As far as determining where the problem is, you need to do a leakdown test.
    a guy on the airhead list sent me a message that i should do a leakdown test. i googled it and i will look for a tester.

    Quote Originally Posted by 20774 View Post
    Cutter or Bob's would be great choices. Also Hermy's in Port Clinton...not sure how far away that is.
    never heard of port clinton before, but google maps says it's an hour and a half, thanks for the tip. but cutter and bob's for various reasons would be more convenient.

    thanks for your reply!

    -eric
    BMWMOA #182796

    '76 R90/6

  4. #4
    Registered User ezwicky's Avatar
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    Quote Originally Posted by 20774 View Post
    As far as determining where the problem is, you need to do a leakdown test. the cylinder under test must be at TDC on the compression stroke and you have to find a way to hold the engine there...the in-rushing air will just force the piston to BDC.
    would it work to leave the other sparkplug in, and also put the bike in gear?
    BMWMOA #182796

    '76 R90/6

  5. #5
    Administrator 20774's Avatar
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    I don't think the other cylinder will help...it's at TDC on the exhaust stroke, so there's nothing going on there. The piston can either go the proper direction or it could go backwards...path of least resistance. I suppose the bike in gear might work, but it's important to keep the piston very near TDC...much movement either side and the valve begins to open and you've lost integrity.

    I devised a way to use a wrench to hold the alternator bolt in place and taping the wrench to the frame. There might be easier ways.
    Kurt -- Forum Administrator ---> Resources and Links Thread <---
    '78 R100/7 & '69 R69S & '52 R25/2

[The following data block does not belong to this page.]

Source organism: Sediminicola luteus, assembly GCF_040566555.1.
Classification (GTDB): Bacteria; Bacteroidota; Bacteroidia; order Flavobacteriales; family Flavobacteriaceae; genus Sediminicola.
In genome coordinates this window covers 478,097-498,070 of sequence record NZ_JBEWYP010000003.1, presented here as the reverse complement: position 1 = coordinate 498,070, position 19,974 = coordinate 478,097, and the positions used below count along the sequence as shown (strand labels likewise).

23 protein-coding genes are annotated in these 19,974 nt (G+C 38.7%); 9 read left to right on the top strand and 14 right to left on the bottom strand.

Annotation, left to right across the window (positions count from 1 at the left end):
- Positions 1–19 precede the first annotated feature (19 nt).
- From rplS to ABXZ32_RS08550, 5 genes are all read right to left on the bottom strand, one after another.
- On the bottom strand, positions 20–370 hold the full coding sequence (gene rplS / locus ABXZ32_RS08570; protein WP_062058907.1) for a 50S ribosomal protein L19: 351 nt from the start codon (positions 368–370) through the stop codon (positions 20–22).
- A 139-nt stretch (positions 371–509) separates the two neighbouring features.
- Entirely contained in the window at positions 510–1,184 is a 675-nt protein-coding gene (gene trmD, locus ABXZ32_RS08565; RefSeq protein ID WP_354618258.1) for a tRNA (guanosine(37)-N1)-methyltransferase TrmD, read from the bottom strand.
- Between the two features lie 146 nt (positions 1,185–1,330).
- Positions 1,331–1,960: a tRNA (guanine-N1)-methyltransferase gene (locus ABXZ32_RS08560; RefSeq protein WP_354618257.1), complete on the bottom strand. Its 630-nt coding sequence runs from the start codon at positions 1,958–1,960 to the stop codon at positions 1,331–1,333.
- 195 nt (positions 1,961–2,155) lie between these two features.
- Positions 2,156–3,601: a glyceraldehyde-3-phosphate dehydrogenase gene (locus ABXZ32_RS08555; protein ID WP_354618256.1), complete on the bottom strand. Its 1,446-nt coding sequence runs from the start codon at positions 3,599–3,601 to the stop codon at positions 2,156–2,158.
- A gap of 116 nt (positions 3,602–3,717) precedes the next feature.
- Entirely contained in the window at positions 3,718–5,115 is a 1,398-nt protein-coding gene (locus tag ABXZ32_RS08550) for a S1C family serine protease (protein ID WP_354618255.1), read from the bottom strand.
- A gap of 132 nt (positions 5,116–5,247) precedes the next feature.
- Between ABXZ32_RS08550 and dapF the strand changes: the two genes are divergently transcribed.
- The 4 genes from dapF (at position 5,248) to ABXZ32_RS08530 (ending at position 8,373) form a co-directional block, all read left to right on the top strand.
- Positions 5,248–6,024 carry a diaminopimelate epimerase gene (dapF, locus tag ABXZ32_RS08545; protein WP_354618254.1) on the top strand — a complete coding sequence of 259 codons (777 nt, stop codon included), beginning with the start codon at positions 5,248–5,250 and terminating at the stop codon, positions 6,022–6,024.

mine-ineye-deatheah-pielayah-jooa-kalayus. oolah-minane-hay-meeriah-kal-oyus-algay-a-thaykin', buddy!

  6. #6
    Registered User ezwicky's Avatar
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    Quote Originally Posted by 20774 View Post
    I devised a way to use a wrench to hold the alternator bolt in place and taping the wrench to the frame.
    that was going to be my next question... whether that could be damaging in any way. i'll assume "no"

    thanks!

    -eric
    BMWMOA #182796

    '76 R90/6

  7. #7
    Benchwrenching PGlaves's Avatar
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    I would think in gear, holding rear brake would be sufficient.
    Paul Glaves - "Big Bend", Texas U.S.A
    "The greatest challenge to any thinker is stating the problem in a way that will allow a solution." - Bertrand Russell
    http://www.bigbend.net/users/glaves

  8. #8
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    walls

    If you think oil has glazed your cylinder walls, you need to break the glaze on the walls and replace the rings.

    Might want to check your compression gauge.

    Marvel mystery oil will help to raise the compression.

    Jon

  9. #9
    Registered User ezwicky's Avatar
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    update : good news

    ok this time i warmed up the engine and re-did the test while holding the throttle wide open. now i have 135psi on both cylinders.

    i sure am glad i posted here. i thought all i had to do for a compression test was crank the starter a few times. live and learn.

    thanks again everybody.

    -eric
    BMWMOA #182796

    '76 R90/6

  10. #10
    Benchwrenching PGlaves's Avatar
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    Quote Originally Posted by ezwicky View Post
    ok this time i warmed up the engine and re-did the test while holding the throttle wide open. now i have 135psi on both cylinders.

    i sure am glad i posted here. i thought all i had to do for a compression test was crank the starter a few times. live and learn.

    thanks again everybody.

    -eric
    If air can't get in, it can't get compressed.
    Paul Glaves - "Big Bend", Texas U.S.A
    "The greatest challenge to any thinker is stating the problem in a way that will allow a solution." - Bertrand Russell
    http://www.bigbend.net/users/glaves